Rose (semi-double): Counting 6 layers of petals, which are usually larger than the chrysanthemum form. Petals are larger on the outside than on the inside. Stamens and pistils are somewhat or mostly petaloid.
Anemone (double): 2-3 outer layers of wide and straight petals. Stamens are completely petaloid and have become small narrow petals. Pistils are either normal or reduced. Under the American system of classification, this form is known as “Japanese.”
Hundred Proliferate (double): Many- layered double, having the appearance of two merged and overlapping flowers. This is a common form, with many lactiflora type herbaceous peonies falling into this category.
Golden Circle (double): 2-3 outer layers of large petals. Most of the stamens are petaloid, but a ring of normal stamens remains and has the appearance of a golden circle between the narrow interior petals and the wide outer petals.
This is a rather uncommon form, though many of the more complex double flowers will bloom in this form when young or when not adequately fertilized.
Thousand Petal Crown (double): Wide and expansive outer petals. Stamens are completely petaloid and usually have the appearance of becoming larger from the exterior to the interior of the flower. The center of the flower is raised.
Historically, this was by far the most popular flower form in China. Many, though not all, of the cultivars which bloom in this form have flowers which are so large and heavy that they are side-facing, or down-facing. This does not mean they are all hidden flowers, they bloom from the side view rather than on top of the plant.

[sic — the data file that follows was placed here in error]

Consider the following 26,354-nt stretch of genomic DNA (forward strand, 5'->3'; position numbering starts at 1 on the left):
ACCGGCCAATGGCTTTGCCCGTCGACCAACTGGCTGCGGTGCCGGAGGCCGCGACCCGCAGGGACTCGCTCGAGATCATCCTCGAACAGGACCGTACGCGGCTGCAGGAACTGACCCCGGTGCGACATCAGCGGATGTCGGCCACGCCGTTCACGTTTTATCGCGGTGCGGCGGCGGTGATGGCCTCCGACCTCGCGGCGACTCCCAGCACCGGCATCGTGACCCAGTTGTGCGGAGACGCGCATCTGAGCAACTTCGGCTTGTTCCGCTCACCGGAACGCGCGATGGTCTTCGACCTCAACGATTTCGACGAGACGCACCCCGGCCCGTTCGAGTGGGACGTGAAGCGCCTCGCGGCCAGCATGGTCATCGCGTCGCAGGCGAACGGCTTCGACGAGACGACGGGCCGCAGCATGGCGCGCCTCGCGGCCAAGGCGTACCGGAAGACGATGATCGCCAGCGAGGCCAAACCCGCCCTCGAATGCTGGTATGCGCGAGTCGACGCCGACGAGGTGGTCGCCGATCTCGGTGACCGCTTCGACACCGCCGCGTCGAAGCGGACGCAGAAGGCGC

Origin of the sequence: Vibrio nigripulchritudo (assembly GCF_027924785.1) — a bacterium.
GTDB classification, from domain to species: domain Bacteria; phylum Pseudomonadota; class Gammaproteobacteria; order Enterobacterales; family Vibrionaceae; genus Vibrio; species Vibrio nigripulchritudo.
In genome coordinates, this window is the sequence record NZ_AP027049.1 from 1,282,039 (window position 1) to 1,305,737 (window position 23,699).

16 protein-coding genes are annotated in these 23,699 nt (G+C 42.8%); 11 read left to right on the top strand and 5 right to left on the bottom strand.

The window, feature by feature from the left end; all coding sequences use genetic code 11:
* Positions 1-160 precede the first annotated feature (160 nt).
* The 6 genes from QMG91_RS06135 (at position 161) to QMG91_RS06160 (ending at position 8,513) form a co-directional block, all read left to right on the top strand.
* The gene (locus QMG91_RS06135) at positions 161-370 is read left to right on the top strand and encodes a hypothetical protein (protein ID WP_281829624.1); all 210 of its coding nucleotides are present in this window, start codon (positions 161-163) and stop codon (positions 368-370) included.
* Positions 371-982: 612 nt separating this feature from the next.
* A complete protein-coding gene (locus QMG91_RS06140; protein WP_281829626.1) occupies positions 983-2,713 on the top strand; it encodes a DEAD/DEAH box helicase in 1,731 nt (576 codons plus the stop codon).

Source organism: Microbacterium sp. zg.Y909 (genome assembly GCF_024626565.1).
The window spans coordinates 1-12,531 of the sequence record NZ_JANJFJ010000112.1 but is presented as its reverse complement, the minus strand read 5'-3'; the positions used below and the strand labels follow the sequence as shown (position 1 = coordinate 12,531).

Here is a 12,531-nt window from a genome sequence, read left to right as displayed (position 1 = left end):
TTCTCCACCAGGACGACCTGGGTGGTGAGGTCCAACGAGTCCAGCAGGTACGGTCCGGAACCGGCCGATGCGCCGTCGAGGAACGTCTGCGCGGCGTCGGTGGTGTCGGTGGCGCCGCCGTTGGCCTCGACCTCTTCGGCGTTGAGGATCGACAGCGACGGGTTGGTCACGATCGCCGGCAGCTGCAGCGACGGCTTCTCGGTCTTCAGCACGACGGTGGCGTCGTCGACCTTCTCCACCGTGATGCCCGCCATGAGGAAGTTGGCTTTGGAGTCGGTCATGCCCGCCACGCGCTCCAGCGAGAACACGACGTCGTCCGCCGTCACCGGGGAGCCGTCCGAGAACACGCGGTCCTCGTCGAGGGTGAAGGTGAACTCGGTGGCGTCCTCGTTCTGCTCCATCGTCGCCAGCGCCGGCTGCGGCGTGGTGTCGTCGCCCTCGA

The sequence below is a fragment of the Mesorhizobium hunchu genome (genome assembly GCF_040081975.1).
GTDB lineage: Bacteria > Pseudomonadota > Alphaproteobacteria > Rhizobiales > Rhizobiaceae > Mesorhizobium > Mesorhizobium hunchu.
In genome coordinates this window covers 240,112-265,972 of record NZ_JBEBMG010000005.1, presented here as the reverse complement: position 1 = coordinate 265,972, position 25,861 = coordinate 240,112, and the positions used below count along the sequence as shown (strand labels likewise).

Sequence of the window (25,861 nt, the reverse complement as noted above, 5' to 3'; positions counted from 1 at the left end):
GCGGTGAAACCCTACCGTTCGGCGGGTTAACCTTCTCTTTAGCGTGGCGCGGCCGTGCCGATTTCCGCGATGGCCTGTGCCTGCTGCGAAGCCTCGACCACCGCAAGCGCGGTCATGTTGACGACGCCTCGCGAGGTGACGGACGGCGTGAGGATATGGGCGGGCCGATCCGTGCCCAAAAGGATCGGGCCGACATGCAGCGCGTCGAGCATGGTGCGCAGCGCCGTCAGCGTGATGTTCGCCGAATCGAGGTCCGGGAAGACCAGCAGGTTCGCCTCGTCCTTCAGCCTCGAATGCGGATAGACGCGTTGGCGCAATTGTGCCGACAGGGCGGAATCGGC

Hydrangea Globular (double): All stamens are completely petaloid with shapes and sizes similar to those of normal petals. Pistils are petaloid or reduced. These flowers are said to resemble hydrangea blossoms are well as xiuqiu, embroidered silk balls which are a traditional handicraft in parts of China.
This is a rarely encountered form. Cultivars which bloom in this shape require optimal growing conditions to do so because the flowers are so large.
There are some peony shapes which do not fit neatly into the above categories. An example is the “lion’s mane” form of tree peony blossom which was very popular in Japan in the 19th century. These flowers are typically semi-double and ruffled. These shaggy flowers are not as popular today and rarely seen in commerce.
Peonies which do not have access to adequate nutrition will not bloom up to their potential. Flowers on poorly fertilized plants will be smaller and simpler than their true form.
Peonies show alternate shapes and will often not bloom in their mature form when young. This is especially true of the more complex forms of tree peonies. The mature age for a tree peony is usually considered to be about ten years old.
Many of the full flower forms we offer now will bloom well by 5-6 years of age. We have discarded hundreds of peonies as too slow to bloom or too difficult to grow over the past 25 years. What we offer in 2014 is a result of the many years of trial growing here in Connecticut.